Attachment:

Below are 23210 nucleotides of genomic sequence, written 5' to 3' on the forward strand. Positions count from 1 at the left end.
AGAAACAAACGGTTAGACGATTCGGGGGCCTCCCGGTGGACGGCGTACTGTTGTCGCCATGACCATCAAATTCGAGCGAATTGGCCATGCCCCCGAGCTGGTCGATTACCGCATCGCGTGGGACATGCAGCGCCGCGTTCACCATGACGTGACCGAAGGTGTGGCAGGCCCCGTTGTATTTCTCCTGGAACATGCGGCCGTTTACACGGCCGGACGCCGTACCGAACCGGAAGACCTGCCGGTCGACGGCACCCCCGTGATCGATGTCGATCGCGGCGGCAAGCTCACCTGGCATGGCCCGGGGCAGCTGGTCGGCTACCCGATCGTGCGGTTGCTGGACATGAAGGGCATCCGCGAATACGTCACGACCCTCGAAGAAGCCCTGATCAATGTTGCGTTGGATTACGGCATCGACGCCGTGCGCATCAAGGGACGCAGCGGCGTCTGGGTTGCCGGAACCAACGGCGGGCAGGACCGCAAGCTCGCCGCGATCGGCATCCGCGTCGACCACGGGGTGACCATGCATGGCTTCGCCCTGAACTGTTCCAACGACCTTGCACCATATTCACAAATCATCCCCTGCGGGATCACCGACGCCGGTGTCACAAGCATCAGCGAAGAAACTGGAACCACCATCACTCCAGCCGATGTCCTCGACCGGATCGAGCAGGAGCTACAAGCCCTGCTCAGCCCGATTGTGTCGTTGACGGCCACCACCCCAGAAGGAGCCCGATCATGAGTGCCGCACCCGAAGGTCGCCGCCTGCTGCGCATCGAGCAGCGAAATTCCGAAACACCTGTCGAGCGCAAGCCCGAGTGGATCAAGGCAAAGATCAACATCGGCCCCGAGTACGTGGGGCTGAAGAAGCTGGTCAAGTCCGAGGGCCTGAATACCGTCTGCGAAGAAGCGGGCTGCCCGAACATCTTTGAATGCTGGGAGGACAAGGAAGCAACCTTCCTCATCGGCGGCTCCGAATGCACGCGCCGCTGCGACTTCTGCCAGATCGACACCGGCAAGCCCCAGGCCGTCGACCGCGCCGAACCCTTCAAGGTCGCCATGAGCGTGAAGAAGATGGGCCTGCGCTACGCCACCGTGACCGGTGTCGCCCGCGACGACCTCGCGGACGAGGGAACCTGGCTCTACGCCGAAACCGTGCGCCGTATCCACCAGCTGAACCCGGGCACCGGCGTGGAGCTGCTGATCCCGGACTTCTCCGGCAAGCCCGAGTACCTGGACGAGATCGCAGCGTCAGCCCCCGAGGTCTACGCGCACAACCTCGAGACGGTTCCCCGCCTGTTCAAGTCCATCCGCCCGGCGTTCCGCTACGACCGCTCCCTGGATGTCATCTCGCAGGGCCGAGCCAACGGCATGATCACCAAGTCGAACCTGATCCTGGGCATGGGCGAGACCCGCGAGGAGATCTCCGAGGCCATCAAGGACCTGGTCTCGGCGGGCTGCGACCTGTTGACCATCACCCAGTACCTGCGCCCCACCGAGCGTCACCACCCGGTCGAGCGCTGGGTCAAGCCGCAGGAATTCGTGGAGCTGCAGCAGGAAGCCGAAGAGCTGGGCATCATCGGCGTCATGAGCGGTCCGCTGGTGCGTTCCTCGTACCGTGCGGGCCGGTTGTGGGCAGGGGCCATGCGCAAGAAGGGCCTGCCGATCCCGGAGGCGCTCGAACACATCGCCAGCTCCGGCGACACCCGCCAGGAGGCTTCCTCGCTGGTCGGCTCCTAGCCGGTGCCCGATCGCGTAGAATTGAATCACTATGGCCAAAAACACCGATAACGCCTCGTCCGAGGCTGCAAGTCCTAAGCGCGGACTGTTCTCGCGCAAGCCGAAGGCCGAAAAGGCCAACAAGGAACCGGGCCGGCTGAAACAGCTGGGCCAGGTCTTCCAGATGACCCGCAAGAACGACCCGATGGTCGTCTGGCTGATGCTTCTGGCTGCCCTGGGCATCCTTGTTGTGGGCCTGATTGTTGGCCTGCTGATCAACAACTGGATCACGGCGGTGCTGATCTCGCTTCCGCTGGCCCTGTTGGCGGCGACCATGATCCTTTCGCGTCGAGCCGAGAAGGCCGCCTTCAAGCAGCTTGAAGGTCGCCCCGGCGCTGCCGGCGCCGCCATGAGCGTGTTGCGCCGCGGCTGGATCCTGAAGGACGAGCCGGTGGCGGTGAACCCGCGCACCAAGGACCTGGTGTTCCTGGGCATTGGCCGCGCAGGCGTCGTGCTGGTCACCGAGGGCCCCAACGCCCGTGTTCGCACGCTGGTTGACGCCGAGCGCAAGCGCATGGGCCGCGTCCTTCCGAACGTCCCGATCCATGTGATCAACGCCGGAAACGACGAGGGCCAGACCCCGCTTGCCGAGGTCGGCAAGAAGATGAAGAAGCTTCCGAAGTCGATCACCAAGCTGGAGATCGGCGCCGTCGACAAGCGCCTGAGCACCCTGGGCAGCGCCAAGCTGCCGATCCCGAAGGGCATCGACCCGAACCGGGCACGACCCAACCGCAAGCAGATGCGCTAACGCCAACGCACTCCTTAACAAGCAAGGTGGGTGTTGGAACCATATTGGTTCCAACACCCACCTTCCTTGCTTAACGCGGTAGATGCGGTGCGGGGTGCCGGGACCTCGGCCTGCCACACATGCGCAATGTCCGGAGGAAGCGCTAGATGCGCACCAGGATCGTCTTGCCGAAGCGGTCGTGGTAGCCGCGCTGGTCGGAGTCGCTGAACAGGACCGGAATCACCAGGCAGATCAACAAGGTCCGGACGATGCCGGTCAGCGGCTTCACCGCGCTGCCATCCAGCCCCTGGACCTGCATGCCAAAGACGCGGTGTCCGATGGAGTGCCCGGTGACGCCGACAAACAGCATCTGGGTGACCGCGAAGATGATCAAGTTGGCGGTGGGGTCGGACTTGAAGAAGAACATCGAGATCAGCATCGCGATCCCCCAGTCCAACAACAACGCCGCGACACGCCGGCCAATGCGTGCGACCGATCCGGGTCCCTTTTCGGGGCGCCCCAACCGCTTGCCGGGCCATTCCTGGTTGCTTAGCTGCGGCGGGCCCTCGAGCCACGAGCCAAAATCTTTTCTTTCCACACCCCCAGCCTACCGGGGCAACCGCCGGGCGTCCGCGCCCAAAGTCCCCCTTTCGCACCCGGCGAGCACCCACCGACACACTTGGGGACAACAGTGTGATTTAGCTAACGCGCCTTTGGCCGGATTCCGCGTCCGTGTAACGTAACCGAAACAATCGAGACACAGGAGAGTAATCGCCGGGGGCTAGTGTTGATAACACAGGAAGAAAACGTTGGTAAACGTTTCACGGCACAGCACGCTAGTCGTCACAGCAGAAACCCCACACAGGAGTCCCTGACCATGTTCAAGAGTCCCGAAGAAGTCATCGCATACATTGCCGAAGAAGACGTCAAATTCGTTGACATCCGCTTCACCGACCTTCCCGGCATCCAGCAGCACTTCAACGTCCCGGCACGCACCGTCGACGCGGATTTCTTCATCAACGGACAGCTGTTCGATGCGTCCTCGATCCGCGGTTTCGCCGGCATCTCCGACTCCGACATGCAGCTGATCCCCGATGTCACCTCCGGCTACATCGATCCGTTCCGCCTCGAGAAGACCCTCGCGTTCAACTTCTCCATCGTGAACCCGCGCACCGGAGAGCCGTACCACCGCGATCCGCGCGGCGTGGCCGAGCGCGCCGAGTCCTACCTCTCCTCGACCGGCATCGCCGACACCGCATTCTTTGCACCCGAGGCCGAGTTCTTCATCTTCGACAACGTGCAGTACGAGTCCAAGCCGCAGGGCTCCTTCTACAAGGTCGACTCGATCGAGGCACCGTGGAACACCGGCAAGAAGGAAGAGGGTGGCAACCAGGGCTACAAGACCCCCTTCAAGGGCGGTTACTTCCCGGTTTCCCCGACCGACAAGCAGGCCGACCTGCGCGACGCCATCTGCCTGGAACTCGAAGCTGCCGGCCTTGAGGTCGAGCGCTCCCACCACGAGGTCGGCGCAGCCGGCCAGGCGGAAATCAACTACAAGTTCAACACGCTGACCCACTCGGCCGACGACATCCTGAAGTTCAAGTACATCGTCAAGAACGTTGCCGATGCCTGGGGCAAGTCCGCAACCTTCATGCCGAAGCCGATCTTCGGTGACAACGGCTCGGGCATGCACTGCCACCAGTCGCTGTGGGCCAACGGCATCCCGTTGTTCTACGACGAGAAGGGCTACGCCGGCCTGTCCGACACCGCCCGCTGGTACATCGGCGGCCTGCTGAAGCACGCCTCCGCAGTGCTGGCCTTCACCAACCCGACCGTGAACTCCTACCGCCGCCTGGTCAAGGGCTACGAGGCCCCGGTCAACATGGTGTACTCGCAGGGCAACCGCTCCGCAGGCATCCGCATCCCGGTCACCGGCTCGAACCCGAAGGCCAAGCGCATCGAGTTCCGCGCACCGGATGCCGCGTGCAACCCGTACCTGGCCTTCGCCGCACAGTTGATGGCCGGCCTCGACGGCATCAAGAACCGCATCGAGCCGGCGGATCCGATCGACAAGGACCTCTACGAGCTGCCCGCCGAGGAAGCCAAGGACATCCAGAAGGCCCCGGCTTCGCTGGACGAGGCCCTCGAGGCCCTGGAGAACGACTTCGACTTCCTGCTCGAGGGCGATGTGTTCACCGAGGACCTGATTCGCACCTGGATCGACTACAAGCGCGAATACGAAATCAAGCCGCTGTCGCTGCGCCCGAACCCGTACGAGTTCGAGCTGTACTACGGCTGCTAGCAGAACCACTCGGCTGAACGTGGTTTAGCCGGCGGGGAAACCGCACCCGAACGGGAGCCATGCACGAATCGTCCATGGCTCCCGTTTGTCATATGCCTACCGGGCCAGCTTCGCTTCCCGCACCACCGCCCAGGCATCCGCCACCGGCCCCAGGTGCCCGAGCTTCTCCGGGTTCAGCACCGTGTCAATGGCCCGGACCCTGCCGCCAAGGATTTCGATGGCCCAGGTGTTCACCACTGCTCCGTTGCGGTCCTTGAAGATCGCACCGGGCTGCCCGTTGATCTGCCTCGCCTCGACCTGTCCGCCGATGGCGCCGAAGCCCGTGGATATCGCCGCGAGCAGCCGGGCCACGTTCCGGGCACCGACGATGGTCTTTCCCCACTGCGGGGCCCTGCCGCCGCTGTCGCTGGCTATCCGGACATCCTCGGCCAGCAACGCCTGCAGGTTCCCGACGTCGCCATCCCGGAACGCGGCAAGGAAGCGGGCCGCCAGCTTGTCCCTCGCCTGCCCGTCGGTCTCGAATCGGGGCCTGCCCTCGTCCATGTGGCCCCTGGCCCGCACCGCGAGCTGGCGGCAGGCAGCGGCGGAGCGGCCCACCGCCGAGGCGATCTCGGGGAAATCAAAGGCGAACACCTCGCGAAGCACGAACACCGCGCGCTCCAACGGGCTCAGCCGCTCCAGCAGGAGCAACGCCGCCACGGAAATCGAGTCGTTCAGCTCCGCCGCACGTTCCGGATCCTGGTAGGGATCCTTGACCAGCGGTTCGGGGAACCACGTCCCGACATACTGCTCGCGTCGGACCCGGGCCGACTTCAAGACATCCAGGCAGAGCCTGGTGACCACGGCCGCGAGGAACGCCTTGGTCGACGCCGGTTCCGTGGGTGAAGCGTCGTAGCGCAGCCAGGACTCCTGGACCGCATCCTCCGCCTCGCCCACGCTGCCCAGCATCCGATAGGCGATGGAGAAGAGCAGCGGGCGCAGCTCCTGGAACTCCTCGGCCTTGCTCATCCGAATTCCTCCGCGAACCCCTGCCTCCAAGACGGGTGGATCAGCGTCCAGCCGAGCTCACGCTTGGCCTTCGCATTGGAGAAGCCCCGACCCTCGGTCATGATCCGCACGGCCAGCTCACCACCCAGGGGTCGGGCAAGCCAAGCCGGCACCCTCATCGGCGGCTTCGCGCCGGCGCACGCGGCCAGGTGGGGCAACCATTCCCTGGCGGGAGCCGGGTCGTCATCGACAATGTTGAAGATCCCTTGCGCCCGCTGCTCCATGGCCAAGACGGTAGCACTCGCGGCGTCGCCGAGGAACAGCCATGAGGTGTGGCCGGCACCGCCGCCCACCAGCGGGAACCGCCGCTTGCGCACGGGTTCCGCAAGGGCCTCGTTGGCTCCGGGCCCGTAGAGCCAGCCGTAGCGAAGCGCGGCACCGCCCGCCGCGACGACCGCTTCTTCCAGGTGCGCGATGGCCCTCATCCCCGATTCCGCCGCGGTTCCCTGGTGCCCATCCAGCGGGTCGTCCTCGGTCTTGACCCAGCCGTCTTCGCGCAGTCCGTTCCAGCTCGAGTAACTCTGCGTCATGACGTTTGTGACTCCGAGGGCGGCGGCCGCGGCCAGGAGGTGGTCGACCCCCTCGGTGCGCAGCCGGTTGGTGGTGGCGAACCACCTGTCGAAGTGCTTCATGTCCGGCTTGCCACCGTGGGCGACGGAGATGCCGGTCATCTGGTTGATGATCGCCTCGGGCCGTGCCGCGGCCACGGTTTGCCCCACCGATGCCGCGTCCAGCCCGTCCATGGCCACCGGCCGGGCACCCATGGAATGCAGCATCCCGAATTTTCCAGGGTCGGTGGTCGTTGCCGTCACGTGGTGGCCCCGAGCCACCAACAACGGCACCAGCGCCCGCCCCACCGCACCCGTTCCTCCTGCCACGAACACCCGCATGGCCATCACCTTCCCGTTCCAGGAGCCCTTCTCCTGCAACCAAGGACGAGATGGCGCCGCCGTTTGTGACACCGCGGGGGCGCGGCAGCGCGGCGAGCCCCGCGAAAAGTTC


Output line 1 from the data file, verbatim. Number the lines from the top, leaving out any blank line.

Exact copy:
Below are 23210 nucleotides of genomic sequence, written 5' to 3' on the forward strand. Positions count from 1 at the left end.